AV: That is so crazy to me. I am so thankful Spotify and all of the streaming platforms have been so awesome. Especially with “Day Job,” Spotify has kind of initially took hold of it, and I initially went out to California with the band to play some shows, and we ended up filming this vertical video for “Day Job,” and Spotify ended up playlisting that video on Wild Country, which is cool, and now it’s on Apple Music’s “Best of the Week,” and all these crazy things.

All I wanted was to be able to put stuff out so that when I played shows, people could go back and find music. The fact that people outside of the live shows have found that music and listened to it and continue to listen to it, it is like the coolest thing in the world. It’s just nuts to me, because I feel like my expectations are so low when it comes to that, because everyone puts out music, so that fact that people have listened to it is just insane to me, that’s the only way I can describe it.

PC: “The Ground” is one of the standouts on the EP. Can you talk about the writing process behind that song?

AV: I joke about it, but I’m so serious, I am not a person that likes to express my feelings and emotions, I’m like, “They’re disgusting, and love is gross, and I’m scared of it.” (laughs). So, I was going through a relationship, and it was at the point where I kind of realized that love doesn’t always work, and as much as I hate feelings, I’m totally a hopeless romantic, so when that realization hit me, it felt like my heart dropped to my feet. I sat down one night, and was messing around with my guitar, and wrote the song, and I was so scared, because I realized it was the most honest thing I’ve said in a hot second. I played it for one of my co-writers, Scott, just because we bounce songs off of each other, I asked if it was weird to say those things, and he said, “Nope, it’s just really honest, and I think that’s scary for you because you’ve never said that before.” So that became a really personal song that I didn’t think was going to see the light of day, but here it is on the EP (laughs).

 

PC: After going through YouTube, I saw some great songs like “Bathroom Floor” and “Friendzoned” that weren’t on the EP. Was it hard to narrow it down to the five songs that made it on to the EP?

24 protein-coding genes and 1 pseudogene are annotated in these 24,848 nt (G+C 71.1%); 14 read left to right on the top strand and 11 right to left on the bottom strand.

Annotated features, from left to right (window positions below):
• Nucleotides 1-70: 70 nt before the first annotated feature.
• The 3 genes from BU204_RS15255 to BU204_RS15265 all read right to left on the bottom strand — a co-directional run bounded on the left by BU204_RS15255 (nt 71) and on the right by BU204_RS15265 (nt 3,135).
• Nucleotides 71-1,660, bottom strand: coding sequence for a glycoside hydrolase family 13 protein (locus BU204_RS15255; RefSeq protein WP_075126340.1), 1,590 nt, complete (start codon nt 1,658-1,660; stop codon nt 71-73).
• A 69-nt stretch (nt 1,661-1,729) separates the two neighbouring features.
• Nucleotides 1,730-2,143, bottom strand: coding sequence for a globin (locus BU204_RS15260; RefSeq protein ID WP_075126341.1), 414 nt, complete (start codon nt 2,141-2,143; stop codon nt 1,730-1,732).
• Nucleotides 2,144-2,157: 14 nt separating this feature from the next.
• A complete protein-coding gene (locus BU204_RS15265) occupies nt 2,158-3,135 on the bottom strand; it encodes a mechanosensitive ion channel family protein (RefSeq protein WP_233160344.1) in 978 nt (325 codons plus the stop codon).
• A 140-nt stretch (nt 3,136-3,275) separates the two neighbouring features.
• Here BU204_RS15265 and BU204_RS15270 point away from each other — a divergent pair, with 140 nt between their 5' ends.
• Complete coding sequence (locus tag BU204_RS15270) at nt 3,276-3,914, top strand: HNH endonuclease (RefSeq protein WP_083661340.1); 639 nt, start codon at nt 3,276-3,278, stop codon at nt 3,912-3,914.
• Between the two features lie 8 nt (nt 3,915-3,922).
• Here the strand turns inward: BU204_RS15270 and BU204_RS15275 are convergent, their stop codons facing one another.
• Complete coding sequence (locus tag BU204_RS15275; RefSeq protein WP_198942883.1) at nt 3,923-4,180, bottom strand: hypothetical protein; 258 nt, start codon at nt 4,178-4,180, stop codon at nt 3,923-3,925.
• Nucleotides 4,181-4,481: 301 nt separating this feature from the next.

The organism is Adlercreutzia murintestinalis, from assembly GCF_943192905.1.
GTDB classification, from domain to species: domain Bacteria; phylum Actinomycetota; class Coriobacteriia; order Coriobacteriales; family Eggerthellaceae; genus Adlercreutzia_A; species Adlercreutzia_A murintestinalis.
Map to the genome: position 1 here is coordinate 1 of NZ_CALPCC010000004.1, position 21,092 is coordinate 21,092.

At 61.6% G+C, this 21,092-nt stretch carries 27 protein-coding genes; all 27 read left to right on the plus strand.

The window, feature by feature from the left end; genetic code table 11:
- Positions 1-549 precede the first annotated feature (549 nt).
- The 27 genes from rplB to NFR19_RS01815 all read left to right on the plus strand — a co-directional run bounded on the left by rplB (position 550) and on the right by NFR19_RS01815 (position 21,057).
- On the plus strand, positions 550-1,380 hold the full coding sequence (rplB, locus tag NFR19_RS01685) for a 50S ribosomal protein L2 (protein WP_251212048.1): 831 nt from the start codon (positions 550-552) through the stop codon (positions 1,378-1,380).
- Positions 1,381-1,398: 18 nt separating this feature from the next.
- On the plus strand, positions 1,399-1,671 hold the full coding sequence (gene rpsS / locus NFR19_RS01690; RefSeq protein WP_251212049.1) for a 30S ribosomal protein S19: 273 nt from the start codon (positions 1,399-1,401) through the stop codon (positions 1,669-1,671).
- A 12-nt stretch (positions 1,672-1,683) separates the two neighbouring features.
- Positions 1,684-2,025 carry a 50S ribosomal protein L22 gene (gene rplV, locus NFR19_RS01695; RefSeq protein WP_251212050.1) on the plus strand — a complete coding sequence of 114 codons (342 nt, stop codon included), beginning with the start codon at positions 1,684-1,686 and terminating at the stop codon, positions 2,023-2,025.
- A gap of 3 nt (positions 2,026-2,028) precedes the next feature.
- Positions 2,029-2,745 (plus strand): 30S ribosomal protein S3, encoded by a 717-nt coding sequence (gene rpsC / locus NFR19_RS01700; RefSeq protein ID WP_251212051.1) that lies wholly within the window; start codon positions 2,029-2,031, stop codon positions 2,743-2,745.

AV: Yeah, definitely. If I could release a record right now, I would 100% do that, but I kind of like and respect John Mayer and the way he released his record in waves. I just wanted to introduce people to my music before I gave them the whole story. So there’s certain songs that I know we’re going to go into the studio and record before this year is over, so it was hard to pick those songs that all made sense, but I think sonically, at the time, those were the most cohesive together- the ones that I wanted to share and the ones that I was already playing live with the band, but it was really hard to narrow them down. It’s like choosing your favorite children. Obviously, I don’t have kids, but I’m like, “I love you all, I swear!” (laughs).

PC: As a whole, what do you hope people take away from “The California Kid” EP?

AV: I think the biggest thing for me, and my goal in everything that I do musically is to just serve the song. I hope that people take away that they know a little more about me, but also that they know and see that these are stories that are specific to me. “The California Kid,” obviously not everyone grew up in California, but I hope that people take away the themes of it, themes of home and heartbreak and finding yourself, and also just knowing who you are, so I hope that people take that away from it, but also get a little bit of who I am.